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Binocular viewers allow you to observe in the telescope with two eyes instead of one. In this way it is possible to observe finer details, weaker objects and add the sense of depth in the observations of the Universe. But adding a binocular viewer to a telescope is not always possible since classic models request the telescope to have a long focus point extraction (backfocus) from the focuser. This is impossible to have in some telescopes like Newtonians (or Dobsonian) and the user is forced to use Barlow lenses or special correctors that increase the magnification. This way it's impossible to have low magnifications, just the ones that are most important in deep-sky viewing.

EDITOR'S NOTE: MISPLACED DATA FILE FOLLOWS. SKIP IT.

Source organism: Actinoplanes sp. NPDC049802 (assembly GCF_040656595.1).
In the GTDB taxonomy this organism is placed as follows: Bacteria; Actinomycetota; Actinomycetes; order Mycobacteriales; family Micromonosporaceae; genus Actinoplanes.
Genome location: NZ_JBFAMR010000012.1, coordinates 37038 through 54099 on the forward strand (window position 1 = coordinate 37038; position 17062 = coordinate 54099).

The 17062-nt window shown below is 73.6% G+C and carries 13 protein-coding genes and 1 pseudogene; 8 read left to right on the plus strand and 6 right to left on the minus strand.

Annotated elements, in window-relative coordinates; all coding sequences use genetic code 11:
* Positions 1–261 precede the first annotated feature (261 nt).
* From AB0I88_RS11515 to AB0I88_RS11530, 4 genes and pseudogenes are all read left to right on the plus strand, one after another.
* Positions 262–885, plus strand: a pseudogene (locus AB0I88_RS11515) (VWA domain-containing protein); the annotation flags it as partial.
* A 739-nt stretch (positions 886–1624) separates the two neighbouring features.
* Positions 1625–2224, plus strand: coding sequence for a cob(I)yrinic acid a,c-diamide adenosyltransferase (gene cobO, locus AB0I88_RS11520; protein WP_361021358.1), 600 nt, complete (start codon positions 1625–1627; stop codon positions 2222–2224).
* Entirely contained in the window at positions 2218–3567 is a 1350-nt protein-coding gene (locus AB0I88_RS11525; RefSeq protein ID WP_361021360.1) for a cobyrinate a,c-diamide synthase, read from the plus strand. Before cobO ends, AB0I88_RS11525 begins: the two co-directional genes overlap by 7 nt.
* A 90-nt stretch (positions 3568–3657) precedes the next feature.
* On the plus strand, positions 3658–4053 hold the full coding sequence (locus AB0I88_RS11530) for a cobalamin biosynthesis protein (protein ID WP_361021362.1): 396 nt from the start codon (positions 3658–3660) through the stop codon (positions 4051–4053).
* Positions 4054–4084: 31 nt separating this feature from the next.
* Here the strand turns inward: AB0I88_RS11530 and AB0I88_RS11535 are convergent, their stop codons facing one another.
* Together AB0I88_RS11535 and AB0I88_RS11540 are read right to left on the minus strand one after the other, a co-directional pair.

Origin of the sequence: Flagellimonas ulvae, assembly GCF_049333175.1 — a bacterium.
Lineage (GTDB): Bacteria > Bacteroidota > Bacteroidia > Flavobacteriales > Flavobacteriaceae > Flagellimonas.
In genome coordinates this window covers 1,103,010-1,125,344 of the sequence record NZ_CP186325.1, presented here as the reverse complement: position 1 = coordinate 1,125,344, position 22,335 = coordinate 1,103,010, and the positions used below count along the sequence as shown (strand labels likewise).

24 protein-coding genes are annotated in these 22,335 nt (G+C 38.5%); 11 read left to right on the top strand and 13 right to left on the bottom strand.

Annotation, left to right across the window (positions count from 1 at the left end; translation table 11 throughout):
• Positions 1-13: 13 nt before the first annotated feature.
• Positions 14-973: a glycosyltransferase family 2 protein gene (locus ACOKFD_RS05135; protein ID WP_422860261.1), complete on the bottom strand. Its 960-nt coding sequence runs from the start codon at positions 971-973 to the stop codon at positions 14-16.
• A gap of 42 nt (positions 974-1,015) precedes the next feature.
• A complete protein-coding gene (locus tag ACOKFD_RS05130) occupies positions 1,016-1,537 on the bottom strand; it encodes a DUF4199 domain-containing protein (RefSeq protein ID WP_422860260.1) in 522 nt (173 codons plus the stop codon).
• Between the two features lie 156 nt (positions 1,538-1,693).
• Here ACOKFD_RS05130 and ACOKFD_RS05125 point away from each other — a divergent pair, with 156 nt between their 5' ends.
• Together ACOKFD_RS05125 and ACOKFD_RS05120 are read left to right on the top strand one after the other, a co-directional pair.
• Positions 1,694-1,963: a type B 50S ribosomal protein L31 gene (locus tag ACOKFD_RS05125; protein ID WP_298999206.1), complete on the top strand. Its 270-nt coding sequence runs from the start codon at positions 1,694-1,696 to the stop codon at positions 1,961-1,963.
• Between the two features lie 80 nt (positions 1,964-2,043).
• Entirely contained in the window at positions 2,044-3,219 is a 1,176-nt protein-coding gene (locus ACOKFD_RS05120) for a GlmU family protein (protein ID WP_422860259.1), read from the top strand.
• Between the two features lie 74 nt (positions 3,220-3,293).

The optics group of high quality lenses was designed to focus image without causing aberrations. Each element surface is multi coated in order to incredibly reduce light loss. This bino viewer connects to 1.25" visual back and allow to insert two 1.25" eyepieces that are clamped with 2 precise locking rings, thus free from tilting. The interpupillary distance is continously adjustable from 58 mm to 74 mm. With a weight of only 716 grams and dimensions of 127x106x50 mm, the binoviwer is very compact.
The effective free aperture diameter is 17.4 mm, which is slightly smaller than the usual binocular device (usually 22 mm): this means vignetting occurs on eyepieces with focal length lower than for the normal bino viewers. But the optical design of this binocular viewer clearly overpass this limitation. For example, we can try to calculate the minimum magnification you can have on a 300mm f/5 Newton telescope by using this bino viewer and a regular one that needs to use 2,7x corrector in order to reach the focus.
1) With regular bino viewer and corrector and a 32mm Plossl eyepiece and 2,7x corrector = (1500 / 32) * 2,7 = 126x
2) With TS-Optics Bino viewer with 1x magnification and 18mm eyepiece = 1500 / 18 = 83x